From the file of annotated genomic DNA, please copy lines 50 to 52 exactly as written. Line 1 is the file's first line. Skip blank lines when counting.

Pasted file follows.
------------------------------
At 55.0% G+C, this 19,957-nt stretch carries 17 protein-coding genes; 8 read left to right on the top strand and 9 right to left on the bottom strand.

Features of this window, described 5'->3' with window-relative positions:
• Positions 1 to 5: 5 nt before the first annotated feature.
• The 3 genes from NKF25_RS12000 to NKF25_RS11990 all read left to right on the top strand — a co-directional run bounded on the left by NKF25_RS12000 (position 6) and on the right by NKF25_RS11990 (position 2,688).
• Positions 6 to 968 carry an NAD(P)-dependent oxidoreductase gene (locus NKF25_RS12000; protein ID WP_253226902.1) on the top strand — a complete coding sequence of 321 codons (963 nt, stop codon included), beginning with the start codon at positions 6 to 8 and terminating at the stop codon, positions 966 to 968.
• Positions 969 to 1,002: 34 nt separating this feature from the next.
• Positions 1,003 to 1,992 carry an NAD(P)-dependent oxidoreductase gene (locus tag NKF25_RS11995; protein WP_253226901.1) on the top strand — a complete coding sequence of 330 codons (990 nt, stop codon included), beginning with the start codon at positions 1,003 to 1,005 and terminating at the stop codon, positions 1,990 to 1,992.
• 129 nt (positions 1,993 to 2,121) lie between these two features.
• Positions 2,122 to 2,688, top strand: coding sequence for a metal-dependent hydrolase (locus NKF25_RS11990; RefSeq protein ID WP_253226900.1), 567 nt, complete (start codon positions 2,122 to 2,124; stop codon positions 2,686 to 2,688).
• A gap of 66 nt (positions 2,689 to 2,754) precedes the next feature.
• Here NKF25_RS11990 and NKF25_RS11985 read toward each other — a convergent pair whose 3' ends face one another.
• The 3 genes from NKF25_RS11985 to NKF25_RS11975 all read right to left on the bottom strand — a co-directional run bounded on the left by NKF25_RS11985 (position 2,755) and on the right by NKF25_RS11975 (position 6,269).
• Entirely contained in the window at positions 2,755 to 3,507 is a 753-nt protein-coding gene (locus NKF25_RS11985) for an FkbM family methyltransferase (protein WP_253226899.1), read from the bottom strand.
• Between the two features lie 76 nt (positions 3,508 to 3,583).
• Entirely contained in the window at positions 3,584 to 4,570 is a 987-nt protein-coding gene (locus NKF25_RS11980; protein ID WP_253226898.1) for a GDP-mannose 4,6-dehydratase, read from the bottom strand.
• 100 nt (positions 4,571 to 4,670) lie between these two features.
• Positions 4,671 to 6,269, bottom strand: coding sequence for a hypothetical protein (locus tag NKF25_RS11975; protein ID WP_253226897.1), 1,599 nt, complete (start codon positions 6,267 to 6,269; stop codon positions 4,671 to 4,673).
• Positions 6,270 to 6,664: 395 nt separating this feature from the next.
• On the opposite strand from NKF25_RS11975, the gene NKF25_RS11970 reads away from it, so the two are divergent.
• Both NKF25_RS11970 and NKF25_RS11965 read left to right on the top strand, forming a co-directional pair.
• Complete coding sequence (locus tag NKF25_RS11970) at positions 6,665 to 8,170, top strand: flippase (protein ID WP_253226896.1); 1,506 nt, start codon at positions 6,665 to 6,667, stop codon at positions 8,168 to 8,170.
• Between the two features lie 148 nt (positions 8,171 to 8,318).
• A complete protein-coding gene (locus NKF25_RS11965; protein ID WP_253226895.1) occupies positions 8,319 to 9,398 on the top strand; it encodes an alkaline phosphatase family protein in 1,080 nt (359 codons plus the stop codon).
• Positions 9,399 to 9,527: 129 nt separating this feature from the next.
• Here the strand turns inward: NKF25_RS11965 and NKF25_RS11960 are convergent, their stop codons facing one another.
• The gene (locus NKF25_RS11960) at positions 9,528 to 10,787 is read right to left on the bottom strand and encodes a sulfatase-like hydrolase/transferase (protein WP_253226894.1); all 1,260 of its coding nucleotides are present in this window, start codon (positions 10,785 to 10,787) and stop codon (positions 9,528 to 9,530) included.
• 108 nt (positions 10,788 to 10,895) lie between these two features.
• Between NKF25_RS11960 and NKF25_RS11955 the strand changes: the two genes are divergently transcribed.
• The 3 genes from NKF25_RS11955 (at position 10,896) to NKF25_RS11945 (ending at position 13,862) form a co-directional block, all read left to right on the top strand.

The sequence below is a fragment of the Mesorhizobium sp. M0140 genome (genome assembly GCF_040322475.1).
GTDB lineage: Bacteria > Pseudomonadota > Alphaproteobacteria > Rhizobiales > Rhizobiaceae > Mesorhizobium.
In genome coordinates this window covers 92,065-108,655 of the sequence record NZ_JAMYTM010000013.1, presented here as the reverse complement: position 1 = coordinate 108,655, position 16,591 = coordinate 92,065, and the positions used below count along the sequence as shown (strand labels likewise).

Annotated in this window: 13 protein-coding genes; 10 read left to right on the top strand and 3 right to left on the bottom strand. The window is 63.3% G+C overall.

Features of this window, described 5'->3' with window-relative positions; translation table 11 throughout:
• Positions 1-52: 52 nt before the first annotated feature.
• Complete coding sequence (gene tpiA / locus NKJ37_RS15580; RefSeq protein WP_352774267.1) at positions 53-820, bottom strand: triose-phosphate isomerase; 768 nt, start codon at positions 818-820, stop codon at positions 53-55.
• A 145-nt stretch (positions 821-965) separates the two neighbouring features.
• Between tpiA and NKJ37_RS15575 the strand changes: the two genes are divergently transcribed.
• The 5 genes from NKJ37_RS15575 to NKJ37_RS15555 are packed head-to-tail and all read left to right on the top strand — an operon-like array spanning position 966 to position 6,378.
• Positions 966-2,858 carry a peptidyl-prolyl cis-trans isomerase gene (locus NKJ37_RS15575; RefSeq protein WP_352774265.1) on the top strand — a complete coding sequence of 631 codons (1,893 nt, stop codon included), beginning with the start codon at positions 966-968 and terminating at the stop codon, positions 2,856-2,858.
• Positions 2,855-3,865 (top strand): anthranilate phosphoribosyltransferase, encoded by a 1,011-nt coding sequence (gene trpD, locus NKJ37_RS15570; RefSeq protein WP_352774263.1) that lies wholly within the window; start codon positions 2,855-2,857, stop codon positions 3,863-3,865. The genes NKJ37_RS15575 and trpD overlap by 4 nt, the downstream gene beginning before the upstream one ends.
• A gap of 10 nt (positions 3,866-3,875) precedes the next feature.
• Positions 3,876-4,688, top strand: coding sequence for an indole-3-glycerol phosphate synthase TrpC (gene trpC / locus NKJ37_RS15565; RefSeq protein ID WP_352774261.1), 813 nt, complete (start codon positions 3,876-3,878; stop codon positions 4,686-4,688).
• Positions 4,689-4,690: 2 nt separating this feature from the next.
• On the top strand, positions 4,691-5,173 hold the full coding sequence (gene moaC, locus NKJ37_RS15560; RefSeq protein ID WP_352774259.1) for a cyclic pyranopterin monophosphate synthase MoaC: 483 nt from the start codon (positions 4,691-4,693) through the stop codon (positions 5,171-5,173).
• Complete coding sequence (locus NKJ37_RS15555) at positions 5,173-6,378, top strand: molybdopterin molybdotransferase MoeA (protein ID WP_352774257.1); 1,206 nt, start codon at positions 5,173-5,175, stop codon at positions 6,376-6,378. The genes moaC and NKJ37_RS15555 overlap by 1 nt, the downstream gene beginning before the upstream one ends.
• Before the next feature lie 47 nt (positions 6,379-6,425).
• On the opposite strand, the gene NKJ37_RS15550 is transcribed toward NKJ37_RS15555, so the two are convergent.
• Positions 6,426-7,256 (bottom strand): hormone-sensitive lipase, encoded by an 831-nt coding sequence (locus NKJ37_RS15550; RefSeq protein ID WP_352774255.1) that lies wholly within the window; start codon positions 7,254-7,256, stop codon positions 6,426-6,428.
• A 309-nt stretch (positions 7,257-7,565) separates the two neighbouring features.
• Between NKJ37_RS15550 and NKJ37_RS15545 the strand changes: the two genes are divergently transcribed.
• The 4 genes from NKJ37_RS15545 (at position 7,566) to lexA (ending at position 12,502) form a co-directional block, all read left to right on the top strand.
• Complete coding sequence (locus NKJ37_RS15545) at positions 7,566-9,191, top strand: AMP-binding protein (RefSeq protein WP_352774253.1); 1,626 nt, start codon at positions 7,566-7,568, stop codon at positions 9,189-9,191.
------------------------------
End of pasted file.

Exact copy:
• A 309-nt stretch (positions 7,257-7,565) separates the two neighbouring features.
• Between NKJ37_RS15550 and NKJ37_RS15545 the strand changes: the two genes are divergently transcribed.
• The 4 genes from NKJ37_RS15545 (at position 7,566) to lexA (ending at position 12,502) form a co-directional block, all read left to right on the top strand.